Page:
This is a controversial topic among many parents and health professionals. Although both the American Chiropractic Association’s (ACA) Council on Chiropractic Pediatrics and the Council on Chiropractic Pediatrics of the International Chiropractors Association (ICA) endorse childhood chiropractic care, we cannot offer you a full proof recommendation. Instead, the purpose of this article is to help educate you so you can make the best decision for the specific needs of your child.
The Purpose of Chiropractic Care for Children
The purpose of chiropractic care for children under 18 is to improve their spinal health. Regular chiropractic checkups can help monitor spinal development and relieve spinal or nerve stress by detecting and adjusting misalignments in the neck or spine.
The Benefits of Childhood Chiropractic Care
First, it’s important to remember that chiropractic care is not used to treat conditions or diseases. It’s purpose is to help the overall function of the body through aligning the spine and improving nerve system function.
The nerve system controls the respiratory, hormonal, digestive, circulatory and immune systems in the body. An impairment to the nerve system may cause side effects in any of these systems. Chiropractic adjustments restore the nerve system to its proper function, improving overall health.
Chiropractic care may lead to significant improvements in immune system function, sleep, mood, and more.
What Causes Spinal Issues in Children?
The spine is fully developed by the end of pregnancy but may be affected through trauma in the birthing process. Minor subluxations (small spine misalignments) may also occur when a child is learning to lift it’s head, crawl or walk. Neck/spine misalignments may also be caused by regular childhood activity or trauma related to an injury.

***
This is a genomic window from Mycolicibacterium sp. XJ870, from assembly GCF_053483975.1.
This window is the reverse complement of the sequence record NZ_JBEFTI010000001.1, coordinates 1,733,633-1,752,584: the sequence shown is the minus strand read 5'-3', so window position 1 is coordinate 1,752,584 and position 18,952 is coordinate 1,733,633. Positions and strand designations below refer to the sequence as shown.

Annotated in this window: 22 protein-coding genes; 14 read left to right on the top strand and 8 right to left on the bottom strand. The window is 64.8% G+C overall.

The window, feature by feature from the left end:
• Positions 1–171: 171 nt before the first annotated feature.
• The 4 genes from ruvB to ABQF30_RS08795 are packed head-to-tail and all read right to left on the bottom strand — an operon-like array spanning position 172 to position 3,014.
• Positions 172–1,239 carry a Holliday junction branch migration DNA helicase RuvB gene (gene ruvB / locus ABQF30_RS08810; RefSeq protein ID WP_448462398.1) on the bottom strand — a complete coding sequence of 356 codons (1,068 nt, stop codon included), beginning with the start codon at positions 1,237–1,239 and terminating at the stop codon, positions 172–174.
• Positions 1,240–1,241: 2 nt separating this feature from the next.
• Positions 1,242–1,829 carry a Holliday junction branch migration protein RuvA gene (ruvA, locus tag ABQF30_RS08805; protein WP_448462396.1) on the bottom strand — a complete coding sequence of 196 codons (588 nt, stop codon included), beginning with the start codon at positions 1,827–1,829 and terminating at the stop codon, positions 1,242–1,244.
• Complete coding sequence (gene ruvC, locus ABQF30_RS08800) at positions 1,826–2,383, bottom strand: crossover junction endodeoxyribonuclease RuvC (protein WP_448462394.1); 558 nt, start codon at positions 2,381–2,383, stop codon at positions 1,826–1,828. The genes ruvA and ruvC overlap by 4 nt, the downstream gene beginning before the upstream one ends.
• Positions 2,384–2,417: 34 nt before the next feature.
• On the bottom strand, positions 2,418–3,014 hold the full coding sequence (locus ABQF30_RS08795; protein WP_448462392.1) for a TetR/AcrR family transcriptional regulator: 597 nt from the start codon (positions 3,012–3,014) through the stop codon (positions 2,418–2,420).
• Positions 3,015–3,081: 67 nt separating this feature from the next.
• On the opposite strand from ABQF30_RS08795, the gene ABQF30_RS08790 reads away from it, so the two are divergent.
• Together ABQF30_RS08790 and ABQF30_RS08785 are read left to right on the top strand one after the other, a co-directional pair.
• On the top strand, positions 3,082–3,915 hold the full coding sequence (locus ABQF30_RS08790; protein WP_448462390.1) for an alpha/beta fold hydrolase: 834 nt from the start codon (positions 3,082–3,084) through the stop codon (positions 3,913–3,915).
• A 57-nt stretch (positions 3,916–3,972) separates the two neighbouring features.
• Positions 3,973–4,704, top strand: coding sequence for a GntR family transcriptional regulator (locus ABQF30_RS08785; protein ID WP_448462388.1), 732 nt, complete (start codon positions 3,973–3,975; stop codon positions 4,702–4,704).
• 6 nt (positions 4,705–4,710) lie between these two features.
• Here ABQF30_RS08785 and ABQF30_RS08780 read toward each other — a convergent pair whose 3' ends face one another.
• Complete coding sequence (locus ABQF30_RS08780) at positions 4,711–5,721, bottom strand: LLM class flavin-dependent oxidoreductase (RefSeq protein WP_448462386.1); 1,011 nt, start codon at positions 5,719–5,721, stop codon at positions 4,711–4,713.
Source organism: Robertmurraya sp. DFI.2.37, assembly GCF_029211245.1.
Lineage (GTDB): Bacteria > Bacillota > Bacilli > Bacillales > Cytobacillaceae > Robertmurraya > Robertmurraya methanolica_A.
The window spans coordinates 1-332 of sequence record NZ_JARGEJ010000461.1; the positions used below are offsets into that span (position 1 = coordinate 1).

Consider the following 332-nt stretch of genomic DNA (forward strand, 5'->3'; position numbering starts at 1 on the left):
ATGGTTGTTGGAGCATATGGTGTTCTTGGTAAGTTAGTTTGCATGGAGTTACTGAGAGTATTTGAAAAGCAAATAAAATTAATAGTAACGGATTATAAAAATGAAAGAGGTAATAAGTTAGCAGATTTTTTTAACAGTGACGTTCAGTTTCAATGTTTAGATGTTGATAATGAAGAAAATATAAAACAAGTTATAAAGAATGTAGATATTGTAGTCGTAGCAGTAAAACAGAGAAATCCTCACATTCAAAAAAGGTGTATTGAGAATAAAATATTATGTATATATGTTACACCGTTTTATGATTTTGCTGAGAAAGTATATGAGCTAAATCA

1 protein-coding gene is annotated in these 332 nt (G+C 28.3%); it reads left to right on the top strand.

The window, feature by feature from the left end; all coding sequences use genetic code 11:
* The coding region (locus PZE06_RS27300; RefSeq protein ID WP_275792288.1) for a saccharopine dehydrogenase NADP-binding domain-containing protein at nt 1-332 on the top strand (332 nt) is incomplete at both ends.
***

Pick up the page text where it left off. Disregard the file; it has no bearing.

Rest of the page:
How To Recognize Spinal Problems in Children
It can be difficult for parents to properly diagnose spinal conditions in children. Orthopedic specialists are qualified to do so, but you would typically only consult them for serious spinal conditions or injuries. Chiropractors are trained to perform full evaluations of the spine. That’s why regular checkups with a chiropractor may be a beneficial routine for your child.
There are a few warning signs you can watch for as a parent. Common indicators of a spinal problem may include irregular sleeping patterns (only sleeping for 1-2 hours at a time), your child’s head being tilted to one side consistently, limited mobility of the head or neck to either side, or difficulty nursing an infant. Common health ailments in children may also be an indicator of nerve system stress caused by neck/spine issues. Some of these include sore throat, colds, fevers, stomach aches, earaches, headaches, colic, asthma, breathing problems, persistent growing pains, allergic reactions, chronic infections or bed-wetting.
How Are Spinal Adjustments Performed on Children?
Very light adjustments, using only the fingertips. Very little pressure is required to realign a child’s spine. This typically doesn’t hurt, but your child may be frightened by the sudden movement of the adjustment. One adjustment may be enough, or a series of visits may be required. A care plan will be recommended by your chiropractor.
The Argument Against Chiropractic Care for Children
There are individuals who see chiropractic care as unsafe and unnecessary for children. Some challenge a chiropractor’s ability to diagnose and treat health ailments, suggesting that chiropractic care only produces a placebo effect or no benefit at all. There has been research conducted suggesting children under 8-10 years old have immature growth centers, and manipulation of the neck and spine can cause damage to growth plates. Although chiropractic care in children has the potential to injure, very few instances have been reported from neck/spine manipulation.
We hope this article will help you in the decision making process for what care is best for your child. To schedule an appointment or consult with a medical professional, contact Spring Creek Medical today!